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Science and Innovations

Spacecraft Photographs ‘Popping Rocks’ on Asteroid

NASA/Goddard/University of Arizona/Lockheed Martin

A space mission led by the University of Arizona has been orbiting a near-Earth asteroid for the past three months. It’s turned up a few surprises, including plumes of dust and rubble that erupt off the asteroid’s surface into space. KNAU’s Melissa Sevigny reports.

The OSIRIS-REx spacecraft has photographed 11 plumes of dust rising from the surface of Bennu. Some of that material disappears into space or is caught in orbit around the asteroid. 

Carl Hergenrother of the University of Arizona says it’s not clear what’s causes the activity. "It’s possible, it could be that there’s a little bit of water trapped on the surface, or within minerals and rocks, and as they heat up during the day you get this Pop Rock effect, when the rock literally just pops."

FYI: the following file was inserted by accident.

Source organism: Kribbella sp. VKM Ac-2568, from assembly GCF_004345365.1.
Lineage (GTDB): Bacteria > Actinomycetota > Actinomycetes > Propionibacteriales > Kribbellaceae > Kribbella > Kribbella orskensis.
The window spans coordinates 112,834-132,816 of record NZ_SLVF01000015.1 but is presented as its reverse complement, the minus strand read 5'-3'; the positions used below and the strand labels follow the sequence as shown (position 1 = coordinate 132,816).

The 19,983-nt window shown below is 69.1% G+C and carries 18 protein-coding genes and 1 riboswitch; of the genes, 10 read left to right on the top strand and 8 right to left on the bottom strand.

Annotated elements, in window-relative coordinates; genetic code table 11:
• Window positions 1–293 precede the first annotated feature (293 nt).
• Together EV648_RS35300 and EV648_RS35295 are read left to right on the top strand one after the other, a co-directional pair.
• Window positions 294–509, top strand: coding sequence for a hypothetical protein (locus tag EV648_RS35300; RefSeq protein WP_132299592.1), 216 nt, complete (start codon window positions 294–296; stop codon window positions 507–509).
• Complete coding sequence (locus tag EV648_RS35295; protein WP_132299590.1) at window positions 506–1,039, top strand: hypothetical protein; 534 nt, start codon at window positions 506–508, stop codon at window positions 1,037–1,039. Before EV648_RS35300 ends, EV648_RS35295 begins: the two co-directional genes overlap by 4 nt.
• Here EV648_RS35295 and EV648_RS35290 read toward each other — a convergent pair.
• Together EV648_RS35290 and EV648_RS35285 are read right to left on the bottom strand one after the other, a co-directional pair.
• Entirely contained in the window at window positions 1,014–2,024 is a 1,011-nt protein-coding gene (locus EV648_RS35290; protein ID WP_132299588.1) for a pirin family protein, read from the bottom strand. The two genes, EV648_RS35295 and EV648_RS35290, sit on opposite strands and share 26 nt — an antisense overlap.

Credit NASA/Goddard/University of Arizona/Lockheed Martin
Boulders on Bennu

Spacecraft images also revealed millions of big boulders on the surface. Kevin Walsh of the Southwest Research Institute in Colorado says that was a surprise and it will make collecting a sample of the asteroid more challenging. "It means we’re going to have to be a bit more careful! We were always going to be careful but it means we’ll have to rethink the strategy we use to fly and navigate down to the surface."

The goal is to bring a sample back to Earth in the year 2023. Scientists are studying Bennu to learn about origins of the solar system and how to defend Earth against asteroid impacts.


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